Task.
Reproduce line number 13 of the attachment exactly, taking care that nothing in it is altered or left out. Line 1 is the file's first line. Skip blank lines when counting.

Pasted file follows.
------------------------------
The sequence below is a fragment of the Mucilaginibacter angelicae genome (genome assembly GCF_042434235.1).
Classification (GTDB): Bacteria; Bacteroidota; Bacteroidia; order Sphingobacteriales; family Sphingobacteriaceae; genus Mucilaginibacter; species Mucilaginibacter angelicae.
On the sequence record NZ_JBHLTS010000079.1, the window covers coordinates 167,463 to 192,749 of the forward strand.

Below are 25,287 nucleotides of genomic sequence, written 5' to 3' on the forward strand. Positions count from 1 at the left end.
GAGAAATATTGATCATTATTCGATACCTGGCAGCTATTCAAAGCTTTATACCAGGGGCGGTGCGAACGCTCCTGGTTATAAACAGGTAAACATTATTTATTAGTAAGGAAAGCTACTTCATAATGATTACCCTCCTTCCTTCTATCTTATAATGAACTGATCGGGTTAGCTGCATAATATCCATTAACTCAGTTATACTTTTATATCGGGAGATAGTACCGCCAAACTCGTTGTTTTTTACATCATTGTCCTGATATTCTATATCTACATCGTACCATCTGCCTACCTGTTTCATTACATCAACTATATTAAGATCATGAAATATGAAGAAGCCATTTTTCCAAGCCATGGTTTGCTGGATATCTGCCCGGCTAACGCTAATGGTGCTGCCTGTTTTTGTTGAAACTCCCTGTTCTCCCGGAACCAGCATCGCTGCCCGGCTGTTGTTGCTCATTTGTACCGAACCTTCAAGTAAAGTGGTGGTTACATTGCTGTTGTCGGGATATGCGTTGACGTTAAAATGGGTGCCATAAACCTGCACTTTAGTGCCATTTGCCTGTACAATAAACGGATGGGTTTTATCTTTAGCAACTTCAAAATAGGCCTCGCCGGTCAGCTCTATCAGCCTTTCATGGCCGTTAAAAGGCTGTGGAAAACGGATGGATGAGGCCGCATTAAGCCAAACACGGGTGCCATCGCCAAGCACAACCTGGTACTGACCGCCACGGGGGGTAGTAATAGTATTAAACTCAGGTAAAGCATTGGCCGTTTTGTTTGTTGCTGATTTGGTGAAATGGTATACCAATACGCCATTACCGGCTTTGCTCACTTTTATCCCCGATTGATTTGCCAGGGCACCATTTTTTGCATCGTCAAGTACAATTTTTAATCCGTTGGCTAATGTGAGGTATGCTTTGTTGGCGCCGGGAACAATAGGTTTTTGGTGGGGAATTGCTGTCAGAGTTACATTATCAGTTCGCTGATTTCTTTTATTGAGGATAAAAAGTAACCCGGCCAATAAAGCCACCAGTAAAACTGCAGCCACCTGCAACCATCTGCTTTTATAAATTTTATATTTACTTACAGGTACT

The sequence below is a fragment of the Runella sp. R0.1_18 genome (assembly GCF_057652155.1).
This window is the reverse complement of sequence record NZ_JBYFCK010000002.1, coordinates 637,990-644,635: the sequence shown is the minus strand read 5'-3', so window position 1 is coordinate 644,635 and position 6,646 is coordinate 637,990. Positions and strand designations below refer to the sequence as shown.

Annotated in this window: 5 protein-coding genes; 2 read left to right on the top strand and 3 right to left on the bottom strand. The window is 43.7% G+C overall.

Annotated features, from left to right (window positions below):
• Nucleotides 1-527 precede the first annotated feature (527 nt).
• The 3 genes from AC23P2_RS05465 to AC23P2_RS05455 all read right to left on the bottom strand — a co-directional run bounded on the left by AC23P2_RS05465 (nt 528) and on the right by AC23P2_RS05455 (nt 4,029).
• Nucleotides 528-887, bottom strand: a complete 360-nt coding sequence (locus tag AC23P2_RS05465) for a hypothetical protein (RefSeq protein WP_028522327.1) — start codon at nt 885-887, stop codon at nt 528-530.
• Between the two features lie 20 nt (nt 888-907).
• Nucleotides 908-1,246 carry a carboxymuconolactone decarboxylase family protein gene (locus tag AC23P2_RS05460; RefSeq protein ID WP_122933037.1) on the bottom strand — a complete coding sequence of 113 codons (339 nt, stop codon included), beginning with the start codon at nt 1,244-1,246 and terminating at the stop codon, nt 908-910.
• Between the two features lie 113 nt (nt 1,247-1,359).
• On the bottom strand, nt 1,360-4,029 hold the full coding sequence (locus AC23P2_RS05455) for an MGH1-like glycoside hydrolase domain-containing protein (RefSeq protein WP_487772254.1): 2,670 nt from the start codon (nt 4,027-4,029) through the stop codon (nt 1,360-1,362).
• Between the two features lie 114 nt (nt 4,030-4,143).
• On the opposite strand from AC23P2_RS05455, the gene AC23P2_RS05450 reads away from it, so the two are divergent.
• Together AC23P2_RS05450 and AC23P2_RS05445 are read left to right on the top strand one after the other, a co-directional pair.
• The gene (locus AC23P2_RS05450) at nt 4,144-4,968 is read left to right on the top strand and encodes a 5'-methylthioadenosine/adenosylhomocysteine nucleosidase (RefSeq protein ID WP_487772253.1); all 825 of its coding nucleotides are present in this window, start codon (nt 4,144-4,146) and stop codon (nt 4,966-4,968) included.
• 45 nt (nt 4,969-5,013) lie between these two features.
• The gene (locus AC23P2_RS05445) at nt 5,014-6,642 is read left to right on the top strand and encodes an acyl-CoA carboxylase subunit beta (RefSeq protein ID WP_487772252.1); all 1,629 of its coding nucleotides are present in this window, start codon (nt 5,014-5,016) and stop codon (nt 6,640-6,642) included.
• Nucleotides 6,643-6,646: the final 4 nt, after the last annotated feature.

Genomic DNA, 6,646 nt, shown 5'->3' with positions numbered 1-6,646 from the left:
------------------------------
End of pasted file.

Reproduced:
• Between the two features lie 20 nt (nt 888-907).